Company agrees to replace underwater oil pipeline between Great Lakes

Company agrees to replace underwater oil pipeline between Great Lakes

Enbridge Energy agreed Wednesday to replace a decades-old oil product pipeline under Michigan’s Straits of Mackinac amid fears that it could leak into the Great Lakes.

The Canadian company and Michigan Gov. Rick Snyder (R) announced the deal years after bipartisan concern about Line 5 started to grow. The straits, about 3.5 miles wide, connect lakes Superior and Michigan.

Enbridge will pay $350 million to $500 million to build a tunnel for new pipes 100 feet below the bottom of the straits to replace the current pipes that sit on the seabed with little above them. Construction is estimated to take seven to 10 years, and Enbridge could lease space in the tunnels for other utilities.

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“The agreement protects the waters of the Straits and the Great Lakes in several ways, and makes a safe pipeline even safer,” the company said in a statement.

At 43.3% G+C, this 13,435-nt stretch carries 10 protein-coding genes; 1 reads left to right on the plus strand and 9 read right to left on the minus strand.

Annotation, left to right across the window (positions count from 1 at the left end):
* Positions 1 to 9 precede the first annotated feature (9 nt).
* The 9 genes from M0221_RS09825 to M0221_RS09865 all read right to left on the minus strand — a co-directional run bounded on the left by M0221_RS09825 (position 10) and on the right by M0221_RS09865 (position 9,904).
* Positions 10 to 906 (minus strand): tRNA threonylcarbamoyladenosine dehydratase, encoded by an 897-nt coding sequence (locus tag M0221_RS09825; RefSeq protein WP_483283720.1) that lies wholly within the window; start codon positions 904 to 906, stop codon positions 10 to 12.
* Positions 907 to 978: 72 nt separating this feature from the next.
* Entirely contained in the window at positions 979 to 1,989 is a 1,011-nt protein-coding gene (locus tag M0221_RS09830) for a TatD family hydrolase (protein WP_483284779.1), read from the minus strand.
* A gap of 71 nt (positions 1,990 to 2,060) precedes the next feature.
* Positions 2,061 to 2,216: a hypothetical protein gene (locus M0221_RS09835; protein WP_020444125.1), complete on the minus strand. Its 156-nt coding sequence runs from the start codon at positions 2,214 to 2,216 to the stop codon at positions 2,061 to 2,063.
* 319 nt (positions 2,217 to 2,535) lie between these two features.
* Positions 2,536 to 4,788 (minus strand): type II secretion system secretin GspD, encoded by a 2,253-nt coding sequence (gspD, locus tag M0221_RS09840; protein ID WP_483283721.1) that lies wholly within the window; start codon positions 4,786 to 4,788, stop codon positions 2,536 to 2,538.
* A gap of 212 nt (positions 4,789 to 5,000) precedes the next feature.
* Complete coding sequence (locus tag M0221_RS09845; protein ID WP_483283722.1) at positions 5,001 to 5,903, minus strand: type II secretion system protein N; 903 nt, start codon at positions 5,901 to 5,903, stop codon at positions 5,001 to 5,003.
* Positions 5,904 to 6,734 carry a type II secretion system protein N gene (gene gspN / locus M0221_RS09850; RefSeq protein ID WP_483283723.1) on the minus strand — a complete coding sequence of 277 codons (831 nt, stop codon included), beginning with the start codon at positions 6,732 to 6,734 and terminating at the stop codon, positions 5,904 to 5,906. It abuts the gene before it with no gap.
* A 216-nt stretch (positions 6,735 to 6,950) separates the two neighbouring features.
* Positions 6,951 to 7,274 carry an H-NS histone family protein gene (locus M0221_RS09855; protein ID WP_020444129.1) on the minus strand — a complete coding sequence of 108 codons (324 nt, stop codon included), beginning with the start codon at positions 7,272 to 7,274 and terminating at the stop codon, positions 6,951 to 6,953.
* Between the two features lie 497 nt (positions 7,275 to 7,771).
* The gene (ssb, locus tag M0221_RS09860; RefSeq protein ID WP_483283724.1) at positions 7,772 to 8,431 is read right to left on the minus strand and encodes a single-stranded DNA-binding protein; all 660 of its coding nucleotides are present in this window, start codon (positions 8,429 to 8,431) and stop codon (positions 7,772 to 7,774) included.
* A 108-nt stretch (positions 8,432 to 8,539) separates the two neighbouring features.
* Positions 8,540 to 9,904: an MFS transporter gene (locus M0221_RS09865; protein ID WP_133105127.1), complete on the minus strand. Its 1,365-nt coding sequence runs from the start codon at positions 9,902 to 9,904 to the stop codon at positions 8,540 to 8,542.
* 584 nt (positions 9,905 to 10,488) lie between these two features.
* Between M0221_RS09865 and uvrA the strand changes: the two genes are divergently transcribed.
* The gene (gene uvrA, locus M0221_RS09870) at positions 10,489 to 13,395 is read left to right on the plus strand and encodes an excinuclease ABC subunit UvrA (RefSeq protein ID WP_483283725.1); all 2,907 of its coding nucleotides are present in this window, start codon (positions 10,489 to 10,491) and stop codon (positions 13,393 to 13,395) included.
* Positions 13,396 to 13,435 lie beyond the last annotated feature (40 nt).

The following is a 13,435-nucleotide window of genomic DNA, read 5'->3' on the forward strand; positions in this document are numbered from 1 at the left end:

“The agreement with the State reflects Enbridge’s steadfast commitment to protecting the Great Lakes while safely meeting Michigan’s energy needs.”

Enbridge also pledged to take other measures to increase safety on Line 5, including improving other water body crossings, agreeing not to operate the line when waves are too high and improving cooperation with the state.

Snyder, who helped negotiate the deal, cheered it as a win for the state.

“This common-sense solution offers the greatest possible safeguards to Michigan’s waters while maintaining critical connections to ensure Michigan residents have the energy resources they need,” he said in a statement.

“The historic agreement will result in eliminating nearly every risk of an oil leak in the Straits and provide added protections to the Great Lakes. It also will allow for multiple utilities to be housed and protected, better connecting our peninsulas, improving energy security and supporting economic development.”